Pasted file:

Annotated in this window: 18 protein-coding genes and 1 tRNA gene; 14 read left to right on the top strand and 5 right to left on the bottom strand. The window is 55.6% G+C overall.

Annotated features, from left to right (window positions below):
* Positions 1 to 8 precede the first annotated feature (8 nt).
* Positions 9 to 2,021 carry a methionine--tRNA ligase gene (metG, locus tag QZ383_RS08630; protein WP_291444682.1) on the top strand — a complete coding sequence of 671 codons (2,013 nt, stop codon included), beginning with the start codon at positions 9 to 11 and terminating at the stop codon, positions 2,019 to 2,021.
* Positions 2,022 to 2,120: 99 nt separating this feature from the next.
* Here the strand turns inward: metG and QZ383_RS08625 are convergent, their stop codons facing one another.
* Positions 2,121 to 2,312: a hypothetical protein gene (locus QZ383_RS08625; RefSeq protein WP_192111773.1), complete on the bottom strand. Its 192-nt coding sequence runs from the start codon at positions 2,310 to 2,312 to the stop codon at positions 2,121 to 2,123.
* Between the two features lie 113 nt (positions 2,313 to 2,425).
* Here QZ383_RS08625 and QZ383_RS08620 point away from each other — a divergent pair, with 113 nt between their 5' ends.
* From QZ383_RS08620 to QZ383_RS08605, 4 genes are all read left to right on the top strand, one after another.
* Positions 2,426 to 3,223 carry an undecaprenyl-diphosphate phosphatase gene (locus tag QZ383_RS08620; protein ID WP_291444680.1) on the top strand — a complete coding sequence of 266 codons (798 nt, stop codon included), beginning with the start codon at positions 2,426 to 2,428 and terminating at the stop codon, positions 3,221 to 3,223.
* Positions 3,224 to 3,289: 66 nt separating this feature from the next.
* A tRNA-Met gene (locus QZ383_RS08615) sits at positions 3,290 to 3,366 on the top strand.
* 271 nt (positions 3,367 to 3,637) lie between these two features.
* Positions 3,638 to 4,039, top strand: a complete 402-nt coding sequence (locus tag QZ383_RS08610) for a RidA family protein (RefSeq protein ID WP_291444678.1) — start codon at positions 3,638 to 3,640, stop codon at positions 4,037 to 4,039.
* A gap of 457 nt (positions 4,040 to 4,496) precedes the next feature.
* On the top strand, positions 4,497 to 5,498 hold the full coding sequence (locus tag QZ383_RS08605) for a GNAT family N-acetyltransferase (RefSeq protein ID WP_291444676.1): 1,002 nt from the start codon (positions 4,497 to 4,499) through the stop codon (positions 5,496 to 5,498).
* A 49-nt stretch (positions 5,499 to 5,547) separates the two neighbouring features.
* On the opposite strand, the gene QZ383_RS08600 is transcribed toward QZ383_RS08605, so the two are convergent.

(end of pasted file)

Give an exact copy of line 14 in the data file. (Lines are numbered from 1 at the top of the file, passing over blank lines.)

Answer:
* 271 nt (positions 3,367 to 3,637) lie between these two features.